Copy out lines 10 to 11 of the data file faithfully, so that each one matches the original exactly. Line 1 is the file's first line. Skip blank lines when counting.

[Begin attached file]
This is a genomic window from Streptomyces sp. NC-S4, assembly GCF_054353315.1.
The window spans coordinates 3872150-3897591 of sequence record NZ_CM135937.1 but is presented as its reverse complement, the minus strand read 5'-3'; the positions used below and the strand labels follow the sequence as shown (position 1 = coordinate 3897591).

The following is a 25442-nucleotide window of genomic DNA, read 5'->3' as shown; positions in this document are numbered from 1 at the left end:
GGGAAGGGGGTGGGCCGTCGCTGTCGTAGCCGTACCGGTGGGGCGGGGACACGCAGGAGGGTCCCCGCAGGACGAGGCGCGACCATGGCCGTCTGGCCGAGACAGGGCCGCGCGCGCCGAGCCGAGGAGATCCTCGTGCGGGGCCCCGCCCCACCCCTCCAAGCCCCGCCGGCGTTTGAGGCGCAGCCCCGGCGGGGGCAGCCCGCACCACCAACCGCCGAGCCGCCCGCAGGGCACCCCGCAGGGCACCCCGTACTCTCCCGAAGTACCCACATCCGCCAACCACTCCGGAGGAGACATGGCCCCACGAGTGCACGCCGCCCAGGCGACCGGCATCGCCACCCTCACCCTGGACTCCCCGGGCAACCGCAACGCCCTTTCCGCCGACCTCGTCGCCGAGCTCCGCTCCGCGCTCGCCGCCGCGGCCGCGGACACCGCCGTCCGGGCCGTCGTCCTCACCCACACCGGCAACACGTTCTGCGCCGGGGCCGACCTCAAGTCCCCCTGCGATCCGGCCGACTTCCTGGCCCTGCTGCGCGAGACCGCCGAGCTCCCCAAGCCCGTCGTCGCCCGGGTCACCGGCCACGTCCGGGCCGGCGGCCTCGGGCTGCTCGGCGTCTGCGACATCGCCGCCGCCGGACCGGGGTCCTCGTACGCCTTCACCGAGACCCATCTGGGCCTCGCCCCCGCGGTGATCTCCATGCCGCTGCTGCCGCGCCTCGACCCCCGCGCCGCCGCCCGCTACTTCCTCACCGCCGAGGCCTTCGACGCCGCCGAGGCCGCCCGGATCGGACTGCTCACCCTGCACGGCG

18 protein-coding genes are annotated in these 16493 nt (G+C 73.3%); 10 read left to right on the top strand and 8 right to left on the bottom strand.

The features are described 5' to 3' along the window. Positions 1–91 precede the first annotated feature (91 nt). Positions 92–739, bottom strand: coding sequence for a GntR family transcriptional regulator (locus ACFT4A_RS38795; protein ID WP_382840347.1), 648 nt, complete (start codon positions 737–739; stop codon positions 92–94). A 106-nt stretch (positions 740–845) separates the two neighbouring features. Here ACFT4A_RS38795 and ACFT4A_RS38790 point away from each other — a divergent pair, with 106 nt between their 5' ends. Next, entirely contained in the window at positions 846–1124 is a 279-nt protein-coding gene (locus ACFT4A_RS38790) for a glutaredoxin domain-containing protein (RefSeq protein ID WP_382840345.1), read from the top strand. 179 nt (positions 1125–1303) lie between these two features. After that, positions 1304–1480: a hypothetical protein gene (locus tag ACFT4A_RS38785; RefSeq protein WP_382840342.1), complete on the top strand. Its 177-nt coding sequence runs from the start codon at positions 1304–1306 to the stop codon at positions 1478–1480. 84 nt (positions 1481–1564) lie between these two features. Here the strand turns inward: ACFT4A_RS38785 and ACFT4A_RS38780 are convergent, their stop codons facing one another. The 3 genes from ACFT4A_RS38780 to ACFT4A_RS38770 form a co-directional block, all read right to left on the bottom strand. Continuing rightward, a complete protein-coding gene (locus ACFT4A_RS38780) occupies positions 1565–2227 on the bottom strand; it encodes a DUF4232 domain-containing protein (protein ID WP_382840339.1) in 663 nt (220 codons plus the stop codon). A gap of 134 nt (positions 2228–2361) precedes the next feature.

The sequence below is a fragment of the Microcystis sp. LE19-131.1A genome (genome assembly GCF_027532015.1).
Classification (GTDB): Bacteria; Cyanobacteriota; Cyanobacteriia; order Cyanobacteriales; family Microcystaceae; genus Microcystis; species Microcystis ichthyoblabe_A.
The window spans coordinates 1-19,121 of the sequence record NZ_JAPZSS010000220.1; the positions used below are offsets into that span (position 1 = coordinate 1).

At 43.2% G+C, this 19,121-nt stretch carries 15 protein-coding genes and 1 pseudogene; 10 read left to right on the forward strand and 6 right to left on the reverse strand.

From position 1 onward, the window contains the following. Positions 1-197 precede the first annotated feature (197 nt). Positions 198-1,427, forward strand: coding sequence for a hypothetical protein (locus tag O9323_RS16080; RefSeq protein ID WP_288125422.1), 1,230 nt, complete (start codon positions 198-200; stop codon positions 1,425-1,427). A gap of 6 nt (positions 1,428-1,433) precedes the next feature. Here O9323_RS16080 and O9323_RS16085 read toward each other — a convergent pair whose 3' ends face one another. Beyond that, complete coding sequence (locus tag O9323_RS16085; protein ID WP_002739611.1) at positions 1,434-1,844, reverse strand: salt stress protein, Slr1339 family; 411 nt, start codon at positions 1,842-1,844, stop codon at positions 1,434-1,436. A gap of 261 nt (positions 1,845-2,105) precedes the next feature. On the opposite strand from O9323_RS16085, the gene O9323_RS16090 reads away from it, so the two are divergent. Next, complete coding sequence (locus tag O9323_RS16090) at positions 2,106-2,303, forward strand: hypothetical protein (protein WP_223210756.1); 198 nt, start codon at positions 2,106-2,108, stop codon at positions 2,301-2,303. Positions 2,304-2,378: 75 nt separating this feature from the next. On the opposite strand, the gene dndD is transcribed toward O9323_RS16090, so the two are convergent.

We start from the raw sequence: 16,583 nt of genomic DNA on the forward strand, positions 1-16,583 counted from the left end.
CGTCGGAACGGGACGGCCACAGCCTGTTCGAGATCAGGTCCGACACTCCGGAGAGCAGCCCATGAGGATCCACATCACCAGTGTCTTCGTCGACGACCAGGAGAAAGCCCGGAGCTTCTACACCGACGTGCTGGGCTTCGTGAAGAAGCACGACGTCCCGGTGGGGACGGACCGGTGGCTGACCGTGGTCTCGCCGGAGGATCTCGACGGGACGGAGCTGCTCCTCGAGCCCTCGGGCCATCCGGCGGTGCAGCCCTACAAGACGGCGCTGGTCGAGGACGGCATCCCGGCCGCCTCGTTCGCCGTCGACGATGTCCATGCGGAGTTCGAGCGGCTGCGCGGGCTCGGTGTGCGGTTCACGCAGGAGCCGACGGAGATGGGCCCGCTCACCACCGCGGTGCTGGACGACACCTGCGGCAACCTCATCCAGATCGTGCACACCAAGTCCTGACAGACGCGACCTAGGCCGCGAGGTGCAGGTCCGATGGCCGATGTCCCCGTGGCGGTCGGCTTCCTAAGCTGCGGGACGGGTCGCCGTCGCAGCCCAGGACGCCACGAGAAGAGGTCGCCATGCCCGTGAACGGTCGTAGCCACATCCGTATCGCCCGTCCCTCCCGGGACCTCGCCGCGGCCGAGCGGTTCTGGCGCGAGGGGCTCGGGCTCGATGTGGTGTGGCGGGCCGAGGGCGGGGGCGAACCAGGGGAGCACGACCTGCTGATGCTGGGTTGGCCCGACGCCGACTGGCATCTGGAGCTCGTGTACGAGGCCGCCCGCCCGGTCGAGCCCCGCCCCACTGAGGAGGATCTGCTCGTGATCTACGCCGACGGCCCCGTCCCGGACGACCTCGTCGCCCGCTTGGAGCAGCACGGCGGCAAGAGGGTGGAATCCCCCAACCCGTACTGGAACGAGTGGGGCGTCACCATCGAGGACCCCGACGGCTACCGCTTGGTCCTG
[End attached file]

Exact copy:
At 43.2% G+C, this 19,121-nt stretch carries 15 protein-coding genes and 1 pseudogene; 10 read left to right on the forward strand and 6 right to left on the reverse strand.

From position 1 onward, the window contains the following. Positions 1-197 precede the first annotated feature (197 nt). Positions 198-1,427, forward strand: coding sequence for a hypothetical protein (locus tag O9323_RS16080; RefSeq protein ID WP_288125422.1), 1,230 nt, complete (start codon positions 198-200; stop codon positions 1,425-1,427). A gap of 6 nt (positions 1,428-1,433) precedes the next feature. Here O9323_RS16080 and O9323_RS16085 read toward each other — a convergent pair whose 3' ends face one another. Beyond that, complete coding sequence (locus tag O9323_RS16085; protein ID WP_002739611.1) at positions 1,434-1,844, reverse strand: salt stress protein, Slr1339 family; 411 nt, start codon at positions 1,842-1,844, stop codon at positions 1,434-1,436. A gap of 261 nt (positions 1,845-2,105) precedes the next feature. On the opposite strand from O9323_RS16085, the gene O9323_RS16090 reads away from it, so the two are divergent. Next, complete coding sequence (locus tag O9323_RS16090) at positions 2,106-2,303, forward strand: hypothetical protein (protein WP_223210756.1); 198 nt, start codon at positions 2,106-2,108, stop codon at positions 2,301-2,303. Positions 2,304-2,378: 75 nt separating this feature from the next. On the opposite strand, the gene dndD is transcribed toward O9323_RS16090, so the two are convergent.